“Sponsorship is about branding and there’s a lot of careful thought that goes into it,” he said. 

The financial terms of the agreements between the PGA Tour and its corporate sponsors aren’t disclosed publicly. The UK’s Daily Mail previously reported that FedEx would pay $650 million to sponsor the tour’s season-long points competition for a 10-year period. The PGA Tour has been asking companies to pony up anywhere between $13 million and $25 million a year to sponsor events, according to Sports Business Journal.

Player Rebellion

At a closed-door meeting with nearly 120 golfers after the LIV deal was unveiled, Monahan, the PGA Tour Commissioner, dodged questions about whether any sponsors would pull out, according to a golfer who attended the gathering but spoke on the condition of anonymity to discuss confidential details. Monahan said sponsors would see that the deal would benefit pro golf in the long-term, without directly addressing concerns, the player said.

Golfers were visibly frustrated by the lack of transparency, the player said. Others worried about linking the PGA Tour with Saudi Arabia, and whether they would be answerable for the Kingdom’s abuses, the player said. 

Players have also expressed frustration over being potential punishment by the PGA Tour if they played for LIV, only to have the two sides merge. It’s possible that some players could seek to reclaim what they see as lost income through the courts, some lawyers said.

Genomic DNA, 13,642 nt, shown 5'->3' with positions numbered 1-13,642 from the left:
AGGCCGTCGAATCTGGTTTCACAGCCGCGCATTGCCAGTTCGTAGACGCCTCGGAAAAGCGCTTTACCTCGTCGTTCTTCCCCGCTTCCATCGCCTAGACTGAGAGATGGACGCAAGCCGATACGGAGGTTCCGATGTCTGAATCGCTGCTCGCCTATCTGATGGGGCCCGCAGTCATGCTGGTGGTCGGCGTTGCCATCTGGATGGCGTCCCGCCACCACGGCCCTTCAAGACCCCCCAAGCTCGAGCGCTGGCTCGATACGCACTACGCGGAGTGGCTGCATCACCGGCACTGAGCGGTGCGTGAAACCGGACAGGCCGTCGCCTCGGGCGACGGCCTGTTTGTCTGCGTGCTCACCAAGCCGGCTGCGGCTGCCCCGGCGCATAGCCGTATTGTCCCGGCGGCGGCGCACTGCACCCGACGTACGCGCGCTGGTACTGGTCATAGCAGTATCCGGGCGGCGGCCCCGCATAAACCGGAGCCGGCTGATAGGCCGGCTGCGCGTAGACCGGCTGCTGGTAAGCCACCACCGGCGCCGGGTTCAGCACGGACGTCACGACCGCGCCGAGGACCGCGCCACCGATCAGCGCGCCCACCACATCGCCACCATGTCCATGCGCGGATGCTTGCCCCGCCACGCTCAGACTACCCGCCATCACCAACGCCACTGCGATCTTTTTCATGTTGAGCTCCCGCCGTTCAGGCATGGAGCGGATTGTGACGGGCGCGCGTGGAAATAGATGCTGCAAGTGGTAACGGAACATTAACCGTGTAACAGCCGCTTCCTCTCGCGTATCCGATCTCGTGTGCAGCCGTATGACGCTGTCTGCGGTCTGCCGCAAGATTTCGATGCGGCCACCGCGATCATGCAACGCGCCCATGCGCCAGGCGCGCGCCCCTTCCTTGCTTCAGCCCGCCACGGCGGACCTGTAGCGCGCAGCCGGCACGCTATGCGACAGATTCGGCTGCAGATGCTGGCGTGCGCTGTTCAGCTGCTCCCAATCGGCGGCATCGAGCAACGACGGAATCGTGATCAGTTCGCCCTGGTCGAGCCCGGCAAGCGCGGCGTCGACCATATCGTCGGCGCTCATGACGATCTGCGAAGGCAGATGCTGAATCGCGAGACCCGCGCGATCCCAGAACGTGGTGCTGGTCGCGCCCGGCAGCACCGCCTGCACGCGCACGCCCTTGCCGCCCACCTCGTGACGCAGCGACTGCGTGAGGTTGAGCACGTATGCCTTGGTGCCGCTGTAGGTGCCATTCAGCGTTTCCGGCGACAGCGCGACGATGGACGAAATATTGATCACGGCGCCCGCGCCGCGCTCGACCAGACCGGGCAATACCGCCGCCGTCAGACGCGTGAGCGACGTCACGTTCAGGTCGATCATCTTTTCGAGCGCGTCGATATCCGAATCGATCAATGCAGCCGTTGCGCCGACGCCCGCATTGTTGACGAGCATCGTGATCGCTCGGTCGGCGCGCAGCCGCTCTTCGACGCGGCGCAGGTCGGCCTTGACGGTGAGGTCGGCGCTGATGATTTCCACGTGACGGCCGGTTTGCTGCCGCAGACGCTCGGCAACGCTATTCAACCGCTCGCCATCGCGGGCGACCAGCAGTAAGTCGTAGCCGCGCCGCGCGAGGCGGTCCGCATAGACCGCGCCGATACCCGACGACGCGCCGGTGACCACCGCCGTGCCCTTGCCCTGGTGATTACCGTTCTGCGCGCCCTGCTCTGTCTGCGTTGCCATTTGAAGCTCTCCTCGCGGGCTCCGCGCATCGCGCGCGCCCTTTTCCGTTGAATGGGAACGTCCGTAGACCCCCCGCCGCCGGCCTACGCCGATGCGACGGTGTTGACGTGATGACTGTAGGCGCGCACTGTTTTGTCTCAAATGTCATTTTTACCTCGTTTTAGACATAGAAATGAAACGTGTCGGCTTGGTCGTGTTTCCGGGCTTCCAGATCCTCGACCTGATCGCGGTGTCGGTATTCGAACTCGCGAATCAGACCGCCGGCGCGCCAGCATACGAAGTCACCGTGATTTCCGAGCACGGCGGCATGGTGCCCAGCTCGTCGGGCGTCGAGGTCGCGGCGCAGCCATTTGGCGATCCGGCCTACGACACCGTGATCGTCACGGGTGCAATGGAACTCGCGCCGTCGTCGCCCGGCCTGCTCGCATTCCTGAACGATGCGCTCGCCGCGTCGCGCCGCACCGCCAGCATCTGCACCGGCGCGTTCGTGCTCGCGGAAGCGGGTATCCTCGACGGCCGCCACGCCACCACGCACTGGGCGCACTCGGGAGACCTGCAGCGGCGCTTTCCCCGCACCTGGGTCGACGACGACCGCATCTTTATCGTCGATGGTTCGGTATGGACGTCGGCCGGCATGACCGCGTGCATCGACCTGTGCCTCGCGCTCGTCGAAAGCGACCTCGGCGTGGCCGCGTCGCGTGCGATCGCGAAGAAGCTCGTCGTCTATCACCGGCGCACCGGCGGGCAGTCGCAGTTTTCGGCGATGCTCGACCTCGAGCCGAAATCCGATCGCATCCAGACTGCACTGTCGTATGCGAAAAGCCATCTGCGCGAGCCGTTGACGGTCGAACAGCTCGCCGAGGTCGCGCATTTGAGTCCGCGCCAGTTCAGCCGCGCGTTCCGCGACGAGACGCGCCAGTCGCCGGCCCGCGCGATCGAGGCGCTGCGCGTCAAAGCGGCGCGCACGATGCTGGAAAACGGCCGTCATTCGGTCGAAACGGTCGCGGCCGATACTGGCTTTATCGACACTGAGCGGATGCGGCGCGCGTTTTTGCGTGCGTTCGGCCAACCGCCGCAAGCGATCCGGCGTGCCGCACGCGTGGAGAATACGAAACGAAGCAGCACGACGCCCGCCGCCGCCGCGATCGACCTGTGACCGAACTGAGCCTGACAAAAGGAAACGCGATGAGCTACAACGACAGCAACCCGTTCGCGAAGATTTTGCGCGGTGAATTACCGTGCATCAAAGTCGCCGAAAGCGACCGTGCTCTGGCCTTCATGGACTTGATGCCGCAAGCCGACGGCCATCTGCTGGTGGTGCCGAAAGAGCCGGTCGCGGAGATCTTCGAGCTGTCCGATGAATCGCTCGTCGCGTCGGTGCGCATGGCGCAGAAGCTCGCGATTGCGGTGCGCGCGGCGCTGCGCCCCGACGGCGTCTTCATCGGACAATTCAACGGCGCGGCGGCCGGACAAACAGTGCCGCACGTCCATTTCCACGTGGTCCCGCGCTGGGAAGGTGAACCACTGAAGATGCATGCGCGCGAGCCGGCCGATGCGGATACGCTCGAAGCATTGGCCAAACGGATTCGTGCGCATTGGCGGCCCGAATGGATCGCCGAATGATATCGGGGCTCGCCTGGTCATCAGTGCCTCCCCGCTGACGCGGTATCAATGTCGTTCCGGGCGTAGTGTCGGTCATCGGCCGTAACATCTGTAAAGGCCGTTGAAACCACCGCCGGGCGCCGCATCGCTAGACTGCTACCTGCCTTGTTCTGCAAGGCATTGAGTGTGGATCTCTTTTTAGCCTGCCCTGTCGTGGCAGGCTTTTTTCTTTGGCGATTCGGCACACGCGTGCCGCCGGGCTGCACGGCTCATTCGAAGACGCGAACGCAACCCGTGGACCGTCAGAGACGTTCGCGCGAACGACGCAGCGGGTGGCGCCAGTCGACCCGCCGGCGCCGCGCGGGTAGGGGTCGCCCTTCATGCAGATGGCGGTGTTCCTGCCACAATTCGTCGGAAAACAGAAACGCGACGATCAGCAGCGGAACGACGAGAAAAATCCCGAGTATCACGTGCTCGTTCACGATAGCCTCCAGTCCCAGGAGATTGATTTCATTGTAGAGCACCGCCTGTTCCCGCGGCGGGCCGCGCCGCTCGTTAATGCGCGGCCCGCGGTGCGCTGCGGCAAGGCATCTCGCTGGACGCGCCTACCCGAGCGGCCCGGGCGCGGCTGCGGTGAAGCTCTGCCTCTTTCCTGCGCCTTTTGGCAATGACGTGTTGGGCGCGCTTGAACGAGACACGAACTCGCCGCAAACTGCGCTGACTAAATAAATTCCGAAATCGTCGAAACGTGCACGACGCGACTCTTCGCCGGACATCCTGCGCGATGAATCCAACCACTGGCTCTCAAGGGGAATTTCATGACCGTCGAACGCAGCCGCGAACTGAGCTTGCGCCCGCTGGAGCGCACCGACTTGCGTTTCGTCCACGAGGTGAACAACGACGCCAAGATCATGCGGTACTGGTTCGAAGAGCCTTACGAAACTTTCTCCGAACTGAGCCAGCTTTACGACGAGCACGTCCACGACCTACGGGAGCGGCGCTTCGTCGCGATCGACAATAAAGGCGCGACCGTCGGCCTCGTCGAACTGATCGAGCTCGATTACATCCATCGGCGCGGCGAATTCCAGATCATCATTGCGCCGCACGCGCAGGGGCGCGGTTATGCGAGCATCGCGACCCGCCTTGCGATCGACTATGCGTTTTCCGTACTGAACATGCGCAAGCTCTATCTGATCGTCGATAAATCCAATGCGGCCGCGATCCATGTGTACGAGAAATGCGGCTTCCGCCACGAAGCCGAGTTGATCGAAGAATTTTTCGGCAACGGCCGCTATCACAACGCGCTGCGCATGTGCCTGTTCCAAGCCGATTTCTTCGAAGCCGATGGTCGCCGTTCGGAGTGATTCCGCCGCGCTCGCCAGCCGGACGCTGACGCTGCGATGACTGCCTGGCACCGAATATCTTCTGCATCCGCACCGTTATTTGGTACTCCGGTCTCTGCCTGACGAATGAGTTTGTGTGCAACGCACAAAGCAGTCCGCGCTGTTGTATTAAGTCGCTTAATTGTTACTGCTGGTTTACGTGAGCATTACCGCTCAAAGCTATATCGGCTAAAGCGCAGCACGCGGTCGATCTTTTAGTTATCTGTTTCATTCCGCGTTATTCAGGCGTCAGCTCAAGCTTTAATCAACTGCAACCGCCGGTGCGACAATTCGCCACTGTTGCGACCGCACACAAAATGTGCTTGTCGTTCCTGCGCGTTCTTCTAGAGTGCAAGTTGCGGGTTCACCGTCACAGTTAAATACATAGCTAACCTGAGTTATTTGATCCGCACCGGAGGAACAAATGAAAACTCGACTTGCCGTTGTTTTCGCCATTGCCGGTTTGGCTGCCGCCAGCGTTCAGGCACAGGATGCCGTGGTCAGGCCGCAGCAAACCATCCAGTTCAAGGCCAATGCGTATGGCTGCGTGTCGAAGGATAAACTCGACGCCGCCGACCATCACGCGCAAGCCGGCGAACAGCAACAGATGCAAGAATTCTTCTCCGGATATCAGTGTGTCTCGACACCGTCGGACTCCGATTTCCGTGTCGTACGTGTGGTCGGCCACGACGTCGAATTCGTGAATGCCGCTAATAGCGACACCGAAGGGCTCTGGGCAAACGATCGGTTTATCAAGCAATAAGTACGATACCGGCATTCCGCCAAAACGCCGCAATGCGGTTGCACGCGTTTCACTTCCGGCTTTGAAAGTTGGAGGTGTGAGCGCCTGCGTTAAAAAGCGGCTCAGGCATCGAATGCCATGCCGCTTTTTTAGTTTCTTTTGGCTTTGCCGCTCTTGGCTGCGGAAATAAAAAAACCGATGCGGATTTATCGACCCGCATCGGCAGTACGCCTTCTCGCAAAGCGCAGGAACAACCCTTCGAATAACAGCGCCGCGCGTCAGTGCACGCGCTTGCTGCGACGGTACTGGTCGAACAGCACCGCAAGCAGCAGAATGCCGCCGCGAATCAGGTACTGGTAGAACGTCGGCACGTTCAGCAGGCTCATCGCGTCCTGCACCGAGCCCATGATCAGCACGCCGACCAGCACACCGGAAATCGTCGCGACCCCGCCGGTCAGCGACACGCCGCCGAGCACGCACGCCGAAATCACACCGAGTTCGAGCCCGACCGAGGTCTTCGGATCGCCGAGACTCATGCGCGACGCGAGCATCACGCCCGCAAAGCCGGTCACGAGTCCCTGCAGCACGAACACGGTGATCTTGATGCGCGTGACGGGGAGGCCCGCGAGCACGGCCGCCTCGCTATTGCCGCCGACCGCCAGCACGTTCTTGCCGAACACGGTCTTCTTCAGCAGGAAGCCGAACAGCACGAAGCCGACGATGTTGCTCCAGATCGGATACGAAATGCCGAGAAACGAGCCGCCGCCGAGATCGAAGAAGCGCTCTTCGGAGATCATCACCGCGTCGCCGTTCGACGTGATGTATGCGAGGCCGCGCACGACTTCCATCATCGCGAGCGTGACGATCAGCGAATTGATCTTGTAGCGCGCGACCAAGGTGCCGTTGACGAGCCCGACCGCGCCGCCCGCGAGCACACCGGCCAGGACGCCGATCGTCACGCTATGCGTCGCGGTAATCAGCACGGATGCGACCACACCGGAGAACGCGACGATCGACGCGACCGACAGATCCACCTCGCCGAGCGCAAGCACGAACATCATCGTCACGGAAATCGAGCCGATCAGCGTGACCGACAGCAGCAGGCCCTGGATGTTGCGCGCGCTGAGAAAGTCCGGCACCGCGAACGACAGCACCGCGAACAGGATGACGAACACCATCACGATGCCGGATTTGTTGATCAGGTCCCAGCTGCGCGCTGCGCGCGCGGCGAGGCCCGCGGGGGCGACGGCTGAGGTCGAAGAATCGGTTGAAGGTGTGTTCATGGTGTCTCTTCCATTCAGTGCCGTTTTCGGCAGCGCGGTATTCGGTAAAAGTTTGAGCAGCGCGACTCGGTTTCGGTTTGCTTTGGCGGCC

“If the PGA Tour told them there was absolutely no turning back if they went to LIV Golf, then that strengthens the claims they could make,” said Rishi Sehgal, an attorney at Romano Law Pllc in Coral Gables, Florida, and a former general counsel of the North American Soccer League. 

Mickelson and Dustin Johnson are said to have signed deals with LIV worth $200 million and $150 million, respectively. Additionally, 11 golfers, including Mickelson, sued the PGA last year after they were barred from playing in the circuit’s tournaments. Mickelson and the other players later dropped out of the suit, which was taken up by LIV.

Read more: Golf’s Thorniest Grudge Match Threatens the Game’s Old Order

“The people that left the PGA Tour irreparably harmed this tour, started litigation against it,” said Rory McIlroy, who is one of five players who sits on the PGA Tour’s board. “We can’t just welcome them back in. That’s not going to happen.”

The return of LIV players — including world-class golfers like Brooks Koepka, the winner of last month’s PGA Championship — could also be problematic for PGA players in the game’s lower tiers who could find that the increased competition prevents them from making the cut at high-profile events. Those players could see their incomes decline substantially.

Antitrust Complications

The proposed merger is expected to come under regulatory scrutiny. Some commentators have suggested the deal clearly violates US antitrust law. At the same time, the PGA Tour itself remains the subject of a separate US Justice Department antitrust investigation. 

The Justice Department will be keenly interested in how the proposed agreement impacts sponsors, said Henry Hauser, an antitrust lawyer at Perkins Coie LLP. Prior to the deal, sponsors and advertisers had financial leverage with two elite golf tournaments competing for their backing, he said. 

“Now that there’s just one media rights holder they are negotiating with, that could drive up the price to obtain sponsorships,” said Hauser, who worked for the Justice Department’s antitrust division before moving to private practice.

© Bloomberg. Jay Monahan